Around 4 in every 5 businesses have seen their costs increase this year through changes in employment legislation, according to a survey released today (Friday) by the British Chambers of Commerce (BCC).
BCC’s annual workforce survey of over 1,400 businesses and held in partnership with Middlesex University, reveals that pensions auto-enrolment, the National Living Wage and the Apprenticeship Levy have increased the cost base of businesses, and could lead to reduced opportunities for investment and wage growth.
The rise in the National Living Wage (NLW) in April of this year has increased employment costs for one-in-two companies (50%) in the UK. There appears to be a North/South divide, with firms in the North of England
(55%) and the Midlands (51%) more likely to be impacted by the National Living Wage than firms in the South (43%).
For the UK to remain an attractive and competitive environment going forward, action is needed to prevent unsustainable rises to the cost of doing business. The BCC is calling on the government to ensure no new upfront costs or taxes – which sap investment, growth and recruitment potential – are imposed on business for the remainder of this parliament.
Key findings of the survey are:
Denise Rossiter, Chief Executive of Essex Chambers of Commerce said:
“Businesses are under increasing pressure from the burden of employment costs, and this will influence the choices they make and outcomes for employees. Higher employment costs impact on the bottom line and reduce the resources available to invest in the business and its people.
“The BCC’s survey shows that two thirds of businesses will need to take action in response to proposed increases in the National Living Wage over the next three years. Firms are most likely to respond by raising prices or adjusting employee pay growth and wider benefits. Increasingly, manufacturers are looking towards greater use of technology and automation. There comes a point at which rising employment costs can no longer be absorbed through reduced profits.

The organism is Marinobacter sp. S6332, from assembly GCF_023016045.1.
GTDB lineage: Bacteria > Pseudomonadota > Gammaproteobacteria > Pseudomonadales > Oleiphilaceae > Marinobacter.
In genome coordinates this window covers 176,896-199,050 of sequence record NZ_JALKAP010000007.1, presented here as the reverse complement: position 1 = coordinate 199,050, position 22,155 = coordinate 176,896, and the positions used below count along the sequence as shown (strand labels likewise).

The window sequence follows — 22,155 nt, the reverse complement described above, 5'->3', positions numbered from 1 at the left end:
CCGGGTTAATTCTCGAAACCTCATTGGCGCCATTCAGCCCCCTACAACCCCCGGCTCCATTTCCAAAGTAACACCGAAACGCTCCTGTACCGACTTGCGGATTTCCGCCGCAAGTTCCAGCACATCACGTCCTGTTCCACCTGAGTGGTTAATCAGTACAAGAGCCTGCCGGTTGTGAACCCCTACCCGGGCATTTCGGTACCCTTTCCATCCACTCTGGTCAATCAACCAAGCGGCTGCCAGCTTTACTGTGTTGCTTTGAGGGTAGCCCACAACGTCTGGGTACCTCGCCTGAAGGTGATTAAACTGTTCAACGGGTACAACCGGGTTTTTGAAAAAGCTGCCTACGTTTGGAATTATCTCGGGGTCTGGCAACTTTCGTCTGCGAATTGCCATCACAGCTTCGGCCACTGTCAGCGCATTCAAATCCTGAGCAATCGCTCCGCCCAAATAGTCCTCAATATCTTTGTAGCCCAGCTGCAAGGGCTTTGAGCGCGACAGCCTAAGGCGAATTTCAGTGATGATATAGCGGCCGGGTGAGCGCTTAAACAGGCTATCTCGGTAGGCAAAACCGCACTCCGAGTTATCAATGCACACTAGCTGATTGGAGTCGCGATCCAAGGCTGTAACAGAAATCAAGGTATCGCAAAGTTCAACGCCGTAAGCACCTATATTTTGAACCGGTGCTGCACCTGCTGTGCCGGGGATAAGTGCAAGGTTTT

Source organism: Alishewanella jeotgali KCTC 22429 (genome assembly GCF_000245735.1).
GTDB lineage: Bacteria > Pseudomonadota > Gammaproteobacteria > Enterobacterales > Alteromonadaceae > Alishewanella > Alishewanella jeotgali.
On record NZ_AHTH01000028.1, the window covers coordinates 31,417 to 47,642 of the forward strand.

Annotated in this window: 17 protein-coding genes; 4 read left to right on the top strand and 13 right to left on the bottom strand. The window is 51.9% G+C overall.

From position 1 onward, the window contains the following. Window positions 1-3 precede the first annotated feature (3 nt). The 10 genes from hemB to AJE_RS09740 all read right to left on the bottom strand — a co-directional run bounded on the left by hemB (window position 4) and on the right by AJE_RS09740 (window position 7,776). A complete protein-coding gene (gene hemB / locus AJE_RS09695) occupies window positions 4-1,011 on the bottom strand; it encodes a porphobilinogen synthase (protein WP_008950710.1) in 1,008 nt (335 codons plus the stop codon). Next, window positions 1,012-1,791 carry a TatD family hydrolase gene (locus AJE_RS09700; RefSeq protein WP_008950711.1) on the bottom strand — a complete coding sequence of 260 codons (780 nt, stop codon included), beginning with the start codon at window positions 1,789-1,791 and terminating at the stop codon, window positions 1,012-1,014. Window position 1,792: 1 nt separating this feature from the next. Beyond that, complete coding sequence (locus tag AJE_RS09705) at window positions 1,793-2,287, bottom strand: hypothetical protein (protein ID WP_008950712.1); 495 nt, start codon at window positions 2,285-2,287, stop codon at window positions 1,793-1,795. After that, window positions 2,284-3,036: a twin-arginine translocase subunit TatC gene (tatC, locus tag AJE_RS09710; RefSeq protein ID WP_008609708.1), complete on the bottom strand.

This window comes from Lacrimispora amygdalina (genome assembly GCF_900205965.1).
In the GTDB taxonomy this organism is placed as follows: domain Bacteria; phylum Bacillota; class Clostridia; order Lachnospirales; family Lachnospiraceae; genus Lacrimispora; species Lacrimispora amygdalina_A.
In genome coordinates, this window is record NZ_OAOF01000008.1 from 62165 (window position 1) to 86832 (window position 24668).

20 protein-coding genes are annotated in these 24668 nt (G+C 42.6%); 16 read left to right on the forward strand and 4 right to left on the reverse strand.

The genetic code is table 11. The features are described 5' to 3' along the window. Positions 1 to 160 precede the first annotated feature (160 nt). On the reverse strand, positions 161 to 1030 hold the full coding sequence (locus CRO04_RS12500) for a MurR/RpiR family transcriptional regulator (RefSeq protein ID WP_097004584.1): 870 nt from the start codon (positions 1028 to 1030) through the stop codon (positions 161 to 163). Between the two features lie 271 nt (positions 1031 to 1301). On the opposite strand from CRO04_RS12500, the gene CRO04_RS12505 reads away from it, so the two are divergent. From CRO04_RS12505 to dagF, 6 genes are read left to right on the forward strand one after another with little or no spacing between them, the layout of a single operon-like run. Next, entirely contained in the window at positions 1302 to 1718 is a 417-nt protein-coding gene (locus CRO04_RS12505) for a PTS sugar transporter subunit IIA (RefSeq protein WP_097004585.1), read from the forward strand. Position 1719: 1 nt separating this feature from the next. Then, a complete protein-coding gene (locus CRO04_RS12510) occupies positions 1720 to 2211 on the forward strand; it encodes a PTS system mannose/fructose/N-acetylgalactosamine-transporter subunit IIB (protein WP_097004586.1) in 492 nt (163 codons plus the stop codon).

“At a time when employers across the country are facing acute skills shortages, it is vital that they have the resources and flexibility to invest in their workforce and the future needs of the business.
“Employment is just one element of the high upfront cost of doing business in the UK. It is the cumulative impact of all of these changes, and the pace at which they are being introduced, that causes the greatest concern and poses the biggest risk. There is little scope for firms to absorb any further costs without there being damaging effects on competitiveness, growth and opportunities for people in the workforce. The government must ensure that there are no upfront further costs or taxes on businesses and entrepreneurs for the remainder of this parliament.”
David Williams, Director Corporate Engagement at Middlesex University London, added:
“Businesses are facing the challenge of maintaining profitability while remaining price competitive. This is a tough balance to achieve during what is an uncertain period, and we are seeing many start to tighten their belts and pull back investment.
“We need to up our productivity to enable us to compete globally in a post-Brexit Britain, so it is important when making difficult choices, the development, upskilling and retention of the workforce is high on the list of investment priorities, and that businesses get the support they need to do this.”